It all began here with a guy who was called “Sap.”
It could end here with the decision by an international corporation named Hostess Brands to shutter its pastry-making plant on National Road along with all its other manufacturing operations around the world.
While its ownership over the past 40 years has been in out-of-state hands, the local business was launched in 1948 when Phillip “Sap” Essex and Gene Brierly took over a small bakery at Fifth and Washington streets. About a year later, Essex with his brother, Tom, moved into a production facility at 12th and Jackson streets.
Their inventory was pretty simple — doughnuts — but business was brisk. Eventually Sap’s would come to be identified as the “world’s largest maker of raised donuts,” a slogan that was trumpeted on billboards throughout Indiana.
In the early years, demand constantly outpaced production capabilities, sometimes with costly but fortuitous results.
“There were two major fires at the 12th and Jackson operation,” recalled Max Lemley, Sap Essex’s nephew. “In a way, they proved beneficial because they allowed him to become more automated.”
At the time of a fire in 1953, the bakery had an output of 22,000 doughnuts a week and ran 12 truck routes serving points up to 50 miles away with doughnuts, sweet rolls, buns and cakes.
Essex, a Bartholomew County native, had established a reputation based on the quality of his products.
His brother, Tom, when once asked to describe the company’s quality-control system, laughed and said, “Sap was the quality-control program. That was one thing he insisted upon, that our product be the best.”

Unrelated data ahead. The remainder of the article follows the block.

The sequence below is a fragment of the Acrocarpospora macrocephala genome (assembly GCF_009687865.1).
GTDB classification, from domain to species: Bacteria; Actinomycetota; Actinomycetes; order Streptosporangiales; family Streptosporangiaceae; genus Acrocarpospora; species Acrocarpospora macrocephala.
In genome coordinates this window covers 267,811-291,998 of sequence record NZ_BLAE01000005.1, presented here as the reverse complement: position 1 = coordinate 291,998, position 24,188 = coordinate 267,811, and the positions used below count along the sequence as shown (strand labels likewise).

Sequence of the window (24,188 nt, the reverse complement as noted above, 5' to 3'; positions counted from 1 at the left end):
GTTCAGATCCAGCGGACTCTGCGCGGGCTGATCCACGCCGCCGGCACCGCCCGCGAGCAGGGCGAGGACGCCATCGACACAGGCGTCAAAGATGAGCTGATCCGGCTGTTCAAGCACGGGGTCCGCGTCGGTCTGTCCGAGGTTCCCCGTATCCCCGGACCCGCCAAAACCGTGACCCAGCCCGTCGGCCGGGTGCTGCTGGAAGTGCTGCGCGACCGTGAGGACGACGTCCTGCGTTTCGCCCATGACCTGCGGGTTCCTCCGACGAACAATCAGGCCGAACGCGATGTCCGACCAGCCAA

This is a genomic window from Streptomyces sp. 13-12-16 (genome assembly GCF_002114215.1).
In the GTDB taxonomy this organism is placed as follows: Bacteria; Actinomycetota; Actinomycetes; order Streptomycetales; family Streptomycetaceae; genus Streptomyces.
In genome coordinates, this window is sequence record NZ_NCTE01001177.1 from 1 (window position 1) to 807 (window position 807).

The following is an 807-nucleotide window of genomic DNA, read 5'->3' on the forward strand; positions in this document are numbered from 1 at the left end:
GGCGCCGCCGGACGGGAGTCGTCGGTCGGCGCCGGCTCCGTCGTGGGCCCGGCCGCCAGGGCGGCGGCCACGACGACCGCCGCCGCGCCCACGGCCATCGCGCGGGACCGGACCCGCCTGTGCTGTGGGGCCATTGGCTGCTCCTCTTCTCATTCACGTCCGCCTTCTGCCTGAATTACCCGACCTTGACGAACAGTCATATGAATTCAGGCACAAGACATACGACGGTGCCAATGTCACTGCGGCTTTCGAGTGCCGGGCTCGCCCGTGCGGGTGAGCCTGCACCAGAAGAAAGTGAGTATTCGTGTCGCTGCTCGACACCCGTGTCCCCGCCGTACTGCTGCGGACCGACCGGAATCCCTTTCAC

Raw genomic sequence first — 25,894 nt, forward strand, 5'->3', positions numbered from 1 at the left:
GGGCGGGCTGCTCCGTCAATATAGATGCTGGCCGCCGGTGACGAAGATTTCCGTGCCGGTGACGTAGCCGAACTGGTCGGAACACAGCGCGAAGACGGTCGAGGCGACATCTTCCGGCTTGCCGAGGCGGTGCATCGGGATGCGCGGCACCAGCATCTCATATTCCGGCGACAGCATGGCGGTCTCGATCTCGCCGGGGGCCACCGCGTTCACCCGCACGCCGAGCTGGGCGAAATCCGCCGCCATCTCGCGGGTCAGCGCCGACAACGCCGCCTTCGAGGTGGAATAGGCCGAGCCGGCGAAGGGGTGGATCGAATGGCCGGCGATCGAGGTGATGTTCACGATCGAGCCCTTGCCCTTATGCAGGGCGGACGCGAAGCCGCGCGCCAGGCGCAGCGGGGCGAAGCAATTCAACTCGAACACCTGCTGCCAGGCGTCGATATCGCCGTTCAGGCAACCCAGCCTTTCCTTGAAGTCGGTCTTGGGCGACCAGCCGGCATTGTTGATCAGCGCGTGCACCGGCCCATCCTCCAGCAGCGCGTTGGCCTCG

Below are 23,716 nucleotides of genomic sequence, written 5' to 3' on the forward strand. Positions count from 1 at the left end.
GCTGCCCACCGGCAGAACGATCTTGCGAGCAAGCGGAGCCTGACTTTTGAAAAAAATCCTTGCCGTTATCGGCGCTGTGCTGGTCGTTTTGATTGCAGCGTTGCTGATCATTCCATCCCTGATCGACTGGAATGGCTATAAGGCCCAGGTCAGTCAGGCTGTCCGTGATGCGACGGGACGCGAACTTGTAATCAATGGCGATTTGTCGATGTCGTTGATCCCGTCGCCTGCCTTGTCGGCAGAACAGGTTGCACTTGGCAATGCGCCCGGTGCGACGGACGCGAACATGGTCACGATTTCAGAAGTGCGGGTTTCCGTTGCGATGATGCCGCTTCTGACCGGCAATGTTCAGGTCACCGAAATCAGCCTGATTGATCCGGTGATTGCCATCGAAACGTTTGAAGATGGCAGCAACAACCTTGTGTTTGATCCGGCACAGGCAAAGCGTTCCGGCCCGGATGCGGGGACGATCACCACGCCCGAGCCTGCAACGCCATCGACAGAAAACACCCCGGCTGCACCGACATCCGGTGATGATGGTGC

As business grew, it became evident that the 12th and Jackson operation was inadequate for any future growth. In 1960 the Essex brothers relocated to the current plant site on National Road.
With modern production equipment in an expandable facility, Sap’s continued its growth. At one point it employed more than 600 workers, making it one of the biggest businesses in the city.
Its founder took a personal approach to the business and its employees. He established a full-service plant cafeteria, discounting the cost of meals for his workers. A former chef in the Navy, he often came down to the cafeteria and personally prepared dishes.
By 1972, Sap’s Donuts had acquired attention from larger bakeries. That was the year the company merged with Beatrice Foods. In 1979, local ownership ended with the purchase of Beatrice Foods by Interstate Brands Inc.
“Pop worked there for several years following the merger,” his son Phil recalled Friday. “It really wasn’t the same, however. Pop was his own man and wasn’t very good at taking orders.”
Even after the name change, the identification with Sap remained. “I came home one day and found a message on my answering machine. It was from an older fellow who wanted to know if I was Sap Essex. He went on to say that Pop had given him his first job many years earlier,” Phil said.
Although there are occasional twinges of nostalgia he has experienced since the family’s involvement ended, Phil Essex is realistic about the businesses’ downturn.
“The important thing to think about today is the number of people who are losing their jobs,” he said.
From its founding in 1948 to the purchase in 1979, the business was identified with an unusual and misspelled name — “Sap’s Donuts.”
It was a name that Sap Essex had insisted on retaining, although most proper spellings of the product were “doughnuts.”
Shortly after the acquisition of the local operation by Interstate Brands, Sap’s Donuts was changed to Dolly Madison.
Sap Essex died in 2006.